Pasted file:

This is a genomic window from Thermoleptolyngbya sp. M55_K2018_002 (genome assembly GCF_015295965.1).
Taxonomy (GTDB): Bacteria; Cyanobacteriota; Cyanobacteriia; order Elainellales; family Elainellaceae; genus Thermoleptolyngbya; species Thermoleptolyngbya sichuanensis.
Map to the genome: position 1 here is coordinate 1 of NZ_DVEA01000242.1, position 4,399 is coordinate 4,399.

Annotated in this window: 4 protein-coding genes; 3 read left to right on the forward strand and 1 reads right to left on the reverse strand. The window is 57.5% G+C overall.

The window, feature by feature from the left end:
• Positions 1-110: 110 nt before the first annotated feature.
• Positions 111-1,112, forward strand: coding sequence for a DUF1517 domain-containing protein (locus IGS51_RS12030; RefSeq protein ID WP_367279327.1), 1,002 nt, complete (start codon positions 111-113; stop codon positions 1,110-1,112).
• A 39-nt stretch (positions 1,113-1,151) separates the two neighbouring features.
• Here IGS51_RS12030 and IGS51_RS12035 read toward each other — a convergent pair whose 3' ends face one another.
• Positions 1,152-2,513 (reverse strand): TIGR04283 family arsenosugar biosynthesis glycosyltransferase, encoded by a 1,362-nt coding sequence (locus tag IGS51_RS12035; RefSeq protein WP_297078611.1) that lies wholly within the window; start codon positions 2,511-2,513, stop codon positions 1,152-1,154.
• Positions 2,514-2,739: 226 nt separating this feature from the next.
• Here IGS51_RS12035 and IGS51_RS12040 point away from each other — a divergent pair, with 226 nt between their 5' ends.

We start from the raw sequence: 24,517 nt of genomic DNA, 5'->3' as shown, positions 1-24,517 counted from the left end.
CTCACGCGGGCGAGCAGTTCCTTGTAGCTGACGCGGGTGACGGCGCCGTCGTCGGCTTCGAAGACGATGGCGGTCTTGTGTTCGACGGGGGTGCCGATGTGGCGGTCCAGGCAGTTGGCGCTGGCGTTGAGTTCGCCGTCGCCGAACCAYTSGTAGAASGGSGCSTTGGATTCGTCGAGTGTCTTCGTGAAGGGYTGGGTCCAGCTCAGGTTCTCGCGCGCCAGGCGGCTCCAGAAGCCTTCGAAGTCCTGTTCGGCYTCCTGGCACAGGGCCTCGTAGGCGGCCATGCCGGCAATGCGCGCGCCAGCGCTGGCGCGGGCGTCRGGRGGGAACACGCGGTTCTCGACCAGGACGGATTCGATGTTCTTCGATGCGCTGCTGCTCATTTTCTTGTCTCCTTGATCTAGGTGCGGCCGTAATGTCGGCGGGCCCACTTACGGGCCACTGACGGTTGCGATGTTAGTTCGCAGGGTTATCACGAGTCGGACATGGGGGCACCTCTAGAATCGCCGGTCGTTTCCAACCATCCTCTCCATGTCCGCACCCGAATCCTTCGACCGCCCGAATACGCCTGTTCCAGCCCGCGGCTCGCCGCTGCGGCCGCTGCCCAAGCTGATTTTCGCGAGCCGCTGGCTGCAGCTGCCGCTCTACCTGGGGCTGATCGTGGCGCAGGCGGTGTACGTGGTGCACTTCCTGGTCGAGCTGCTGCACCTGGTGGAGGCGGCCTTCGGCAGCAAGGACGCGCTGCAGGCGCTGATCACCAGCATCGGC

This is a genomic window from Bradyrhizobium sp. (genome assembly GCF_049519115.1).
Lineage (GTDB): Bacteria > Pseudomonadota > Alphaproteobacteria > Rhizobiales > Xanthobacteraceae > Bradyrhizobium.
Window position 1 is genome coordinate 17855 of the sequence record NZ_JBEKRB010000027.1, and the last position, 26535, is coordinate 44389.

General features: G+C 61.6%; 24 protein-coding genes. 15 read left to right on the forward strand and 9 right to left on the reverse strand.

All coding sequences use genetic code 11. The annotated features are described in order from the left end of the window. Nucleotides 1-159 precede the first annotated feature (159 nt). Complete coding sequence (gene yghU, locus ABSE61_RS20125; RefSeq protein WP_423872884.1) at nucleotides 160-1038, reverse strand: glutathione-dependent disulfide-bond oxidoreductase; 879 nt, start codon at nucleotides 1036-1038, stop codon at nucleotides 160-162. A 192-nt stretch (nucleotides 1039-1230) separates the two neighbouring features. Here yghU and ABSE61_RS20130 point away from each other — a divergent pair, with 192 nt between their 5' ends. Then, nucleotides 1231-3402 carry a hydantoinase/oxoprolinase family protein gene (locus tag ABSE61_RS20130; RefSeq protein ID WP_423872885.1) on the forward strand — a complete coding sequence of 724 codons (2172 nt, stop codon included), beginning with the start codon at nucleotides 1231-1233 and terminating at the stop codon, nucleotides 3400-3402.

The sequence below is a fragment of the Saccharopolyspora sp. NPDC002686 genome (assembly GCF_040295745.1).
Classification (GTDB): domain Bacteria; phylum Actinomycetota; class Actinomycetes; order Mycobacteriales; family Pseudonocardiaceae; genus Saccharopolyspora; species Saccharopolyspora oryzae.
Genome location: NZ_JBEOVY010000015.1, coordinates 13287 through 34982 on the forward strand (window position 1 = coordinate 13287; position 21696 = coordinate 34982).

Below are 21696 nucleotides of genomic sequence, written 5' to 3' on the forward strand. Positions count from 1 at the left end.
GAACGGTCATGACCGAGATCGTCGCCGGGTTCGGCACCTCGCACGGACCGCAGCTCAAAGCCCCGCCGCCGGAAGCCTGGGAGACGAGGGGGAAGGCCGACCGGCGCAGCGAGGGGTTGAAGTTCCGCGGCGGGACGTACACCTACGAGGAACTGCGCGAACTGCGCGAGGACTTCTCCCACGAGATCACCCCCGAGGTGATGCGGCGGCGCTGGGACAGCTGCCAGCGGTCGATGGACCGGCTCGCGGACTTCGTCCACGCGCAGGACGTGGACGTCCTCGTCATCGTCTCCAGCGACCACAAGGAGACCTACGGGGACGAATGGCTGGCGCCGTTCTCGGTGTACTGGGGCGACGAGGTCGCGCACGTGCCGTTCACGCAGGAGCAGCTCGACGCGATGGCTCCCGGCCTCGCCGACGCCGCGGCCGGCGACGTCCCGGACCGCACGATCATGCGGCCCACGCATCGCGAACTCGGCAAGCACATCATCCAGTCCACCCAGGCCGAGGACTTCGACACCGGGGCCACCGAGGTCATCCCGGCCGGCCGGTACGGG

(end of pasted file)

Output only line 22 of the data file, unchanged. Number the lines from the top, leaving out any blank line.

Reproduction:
Genome location: NZ_JBEOVY010000015.1, coordinates 13287 through 34982 on the forward strand (window position 1 = coordinate 13287; position 21696 = coordinate 34982).